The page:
After the second wave, how about a second Transition?

In the summer, I interviewed Pablo Iglesias and most of what he told me did not come as a great surprise. The deputy prime minister’s insistence that the right were now locked out of government for “decades” by Podemos’s coalition with the Socialists seemed somewhat exaggerated but hardly off-message. His welcoming of Angela Merkel’s approach to the Covid-19 EU rescue fund was interesting rather than astonishing. And his claim that some in Spain would go to any lengths to try to remove him from government was a familiar refrain from a man who had become the bête noire of the right.

But his assertion that even if his party, Podemos, had won a general election, Spain’s political and economic powers would have clubbed together to prevent it from leading a government was more startling.

We will probably never find out if he was right, given Podemos’s steady electoral decline over the last five years and its status as the junior partner in this coalition. But Iglesias’s claim is worth taking seriously given that this was a senior cabinet minister saying that Spain’s democratic institutions are too weak to be sure of them following through on an election result.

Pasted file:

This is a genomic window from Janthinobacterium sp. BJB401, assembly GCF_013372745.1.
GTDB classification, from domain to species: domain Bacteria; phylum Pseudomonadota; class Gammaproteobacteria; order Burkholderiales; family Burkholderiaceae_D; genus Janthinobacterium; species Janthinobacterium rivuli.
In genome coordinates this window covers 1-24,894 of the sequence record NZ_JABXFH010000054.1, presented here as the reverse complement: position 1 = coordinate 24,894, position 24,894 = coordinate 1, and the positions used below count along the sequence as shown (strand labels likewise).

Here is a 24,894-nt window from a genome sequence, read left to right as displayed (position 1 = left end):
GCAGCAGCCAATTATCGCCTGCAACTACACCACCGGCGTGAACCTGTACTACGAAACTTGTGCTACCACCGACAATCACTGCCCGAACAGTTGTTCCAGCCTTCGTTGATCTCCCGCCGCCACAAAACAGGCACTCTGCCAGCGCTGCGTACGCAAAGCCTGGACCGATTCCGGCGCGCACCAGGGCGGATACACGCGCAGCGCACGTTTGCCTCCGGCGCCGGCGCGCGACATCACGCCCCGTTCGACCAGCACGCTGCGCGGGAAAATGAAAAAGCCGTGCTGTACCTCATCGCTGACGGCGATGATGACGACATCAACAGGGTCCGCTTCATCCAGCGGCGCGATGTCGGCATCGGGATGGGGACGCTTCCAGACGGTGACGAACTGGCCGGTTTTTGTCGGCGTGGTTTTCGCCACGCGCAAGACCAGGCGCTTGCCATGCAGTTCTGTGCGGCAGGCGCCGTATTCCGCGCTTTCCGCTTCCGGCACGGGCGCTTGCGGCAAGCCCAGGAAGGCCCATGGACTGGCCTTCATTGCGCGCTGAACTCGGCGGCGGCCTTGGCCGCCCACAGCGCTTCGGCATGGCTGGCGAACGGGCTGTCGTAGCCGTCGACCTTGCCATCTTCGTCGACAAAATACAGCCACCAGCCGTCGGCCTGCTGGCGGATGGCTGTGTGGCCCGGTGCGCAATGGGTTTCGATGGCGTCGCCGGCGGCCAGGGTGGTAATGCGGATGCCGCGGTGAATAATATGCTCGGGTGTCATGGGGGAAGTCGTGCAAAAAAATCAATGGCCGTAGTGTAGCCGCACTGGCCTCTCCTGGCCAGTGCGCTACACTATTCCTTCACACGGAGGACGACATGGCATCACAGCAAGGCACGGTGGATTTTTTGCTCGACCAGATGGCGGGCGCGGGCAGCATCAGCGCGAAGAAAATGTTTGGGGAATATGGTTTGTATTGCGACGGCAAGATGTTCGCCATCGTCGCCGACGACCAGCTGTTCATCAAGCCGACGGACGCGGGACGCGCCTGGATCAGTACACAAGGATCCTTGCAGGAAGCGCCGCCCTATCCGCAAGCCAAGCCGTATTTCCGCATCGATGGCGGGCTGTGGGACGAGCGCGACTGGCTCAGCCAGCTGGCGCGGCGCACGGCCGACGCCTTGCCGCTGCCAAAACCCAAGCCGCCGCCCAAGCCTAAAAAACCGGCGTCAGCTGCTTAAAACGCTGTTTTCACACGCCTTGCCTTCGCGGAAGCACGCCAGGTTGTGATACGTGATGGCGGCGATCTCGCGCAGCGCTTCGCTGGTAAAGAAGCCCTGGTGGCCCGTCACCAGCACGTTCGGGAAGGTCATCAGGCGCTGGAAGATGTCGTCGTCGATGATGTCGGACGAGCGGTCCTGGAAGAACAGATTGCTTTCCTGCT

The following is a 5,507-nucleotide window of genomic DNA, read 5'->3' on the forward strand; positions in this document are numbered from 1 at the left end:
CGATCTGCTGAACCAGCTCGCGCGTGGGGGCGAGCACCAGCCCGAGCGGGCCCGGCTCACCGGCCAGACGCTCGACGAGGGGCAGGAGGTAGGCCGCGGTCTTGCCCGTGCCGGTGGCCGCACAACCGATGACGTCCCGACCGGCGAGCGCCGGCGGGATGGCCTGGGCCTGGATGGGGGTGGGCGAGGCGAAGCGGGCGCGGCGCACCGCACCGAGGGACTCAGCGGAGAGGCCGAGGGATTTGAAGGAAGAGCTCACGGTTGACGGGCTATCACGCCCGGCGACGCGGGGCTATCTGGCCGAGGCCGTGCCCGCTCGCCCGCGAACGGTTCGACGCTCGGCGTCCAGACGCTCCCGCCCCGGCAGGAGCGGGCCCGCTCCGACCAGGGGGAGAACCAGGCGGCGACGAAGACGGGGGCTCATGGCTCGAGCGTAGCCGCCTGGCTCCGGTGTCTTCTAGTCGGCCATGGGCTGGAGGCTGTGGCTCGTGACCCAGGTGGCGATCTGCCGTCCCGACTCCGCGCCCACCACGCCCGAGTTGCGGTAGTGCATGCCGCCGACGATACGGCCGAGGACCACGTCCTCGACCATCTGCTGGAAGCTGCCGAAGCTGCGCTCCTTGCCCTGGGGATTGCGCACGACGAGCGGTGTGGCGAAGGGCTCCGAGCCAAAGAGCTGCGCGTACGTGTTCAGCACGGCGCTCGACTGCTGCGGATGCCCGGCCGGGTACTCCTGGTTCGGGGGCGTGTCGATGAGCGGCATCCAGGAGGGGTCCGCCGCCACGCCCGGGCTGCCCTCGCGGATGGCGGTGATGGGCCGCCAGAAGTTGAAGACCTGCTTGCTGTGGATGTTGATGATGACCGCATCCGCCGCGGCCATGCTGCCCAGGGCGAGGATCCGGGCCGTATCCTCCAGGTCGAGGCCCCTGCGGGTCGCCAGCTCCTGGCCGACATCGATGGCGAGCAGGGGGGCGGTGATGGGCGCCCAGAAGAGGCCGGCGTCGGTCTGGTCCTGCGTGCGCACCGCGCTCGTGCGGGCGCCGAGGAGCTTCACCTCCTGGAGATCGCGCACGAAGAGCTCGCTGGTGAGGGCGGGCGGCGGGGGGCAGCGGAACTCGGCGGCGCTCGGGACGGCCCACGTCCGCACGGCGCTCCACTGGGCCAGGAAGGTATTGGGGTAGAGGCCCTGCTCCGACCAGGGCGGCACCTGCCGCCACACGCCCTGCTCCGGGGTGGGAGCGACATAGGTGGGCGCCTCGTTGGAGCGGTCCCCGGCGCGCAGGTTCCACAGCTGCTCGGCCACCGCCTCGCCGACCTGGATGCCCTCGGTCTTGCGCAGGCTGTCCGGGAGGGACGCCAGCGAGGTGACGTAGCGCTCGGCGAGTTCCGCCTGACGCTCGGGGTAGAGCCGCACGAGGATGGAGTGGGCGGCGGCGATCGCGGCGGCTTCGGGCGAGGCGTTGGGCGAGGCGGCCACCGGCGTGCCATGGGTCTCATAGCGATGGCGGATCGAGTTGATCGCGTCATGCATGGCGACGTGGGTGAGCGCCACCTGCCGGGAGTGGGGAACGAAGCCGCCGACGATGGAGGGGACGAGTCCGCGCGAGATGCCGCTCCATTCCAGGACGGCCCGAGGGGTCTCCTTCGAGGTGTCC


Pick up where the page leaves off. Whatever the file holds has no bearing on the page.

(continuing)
Pablo Iglesias. Photo: Dani Gago

For some time now those institutions have been shipping credibility. The economic crisis of a decade ago revealed thick seams of dishonesty and amateurism running through the revered financial system. The glut of corruption scandals that followed did much the same for the political class, as well as tainting the monarchy. Meanwhile, the Catalan crisis has put in question the country’s territorial model.

The monarchy took yet another, potentially fatal, body blow this summer when the former king, Juan Carlos, fled to the United Arab Emirates amid a legal storm surrounding his financial activities.

I list these episodes, misdemeanours and screw-ups not in a blithe attempt to give Spanish democracy a kicking, but rather to suggest that perhaps it’s time for a change.

There is a theory that every four decades Spain has a major crisis. It’s a fairly sound hypothesis if you take “crisis” in its broadest definition, to mean a major upheaval or trauma, and if you start in 1898. Four decades on from the military defeat and the loss of colonies of that year takes us to 1938, and the middle of the civil war. Forty years on and it’s 1978, the year of the post-Franco constitution. Move forward again and, like clockwork, you have the current territorial crisis (with the added ingredients of political confrontation and, more recently, a global pandemic).

A full-blown new constitution would be a tall order, especially right now. But surely it is time that Spain faced up to the fact that, beyond the glaring weaknesses of its politics (superbly explained here) and monarchy, the institutional bedrock of any democracy – the judiciary – is desperately ripe for an overhaul.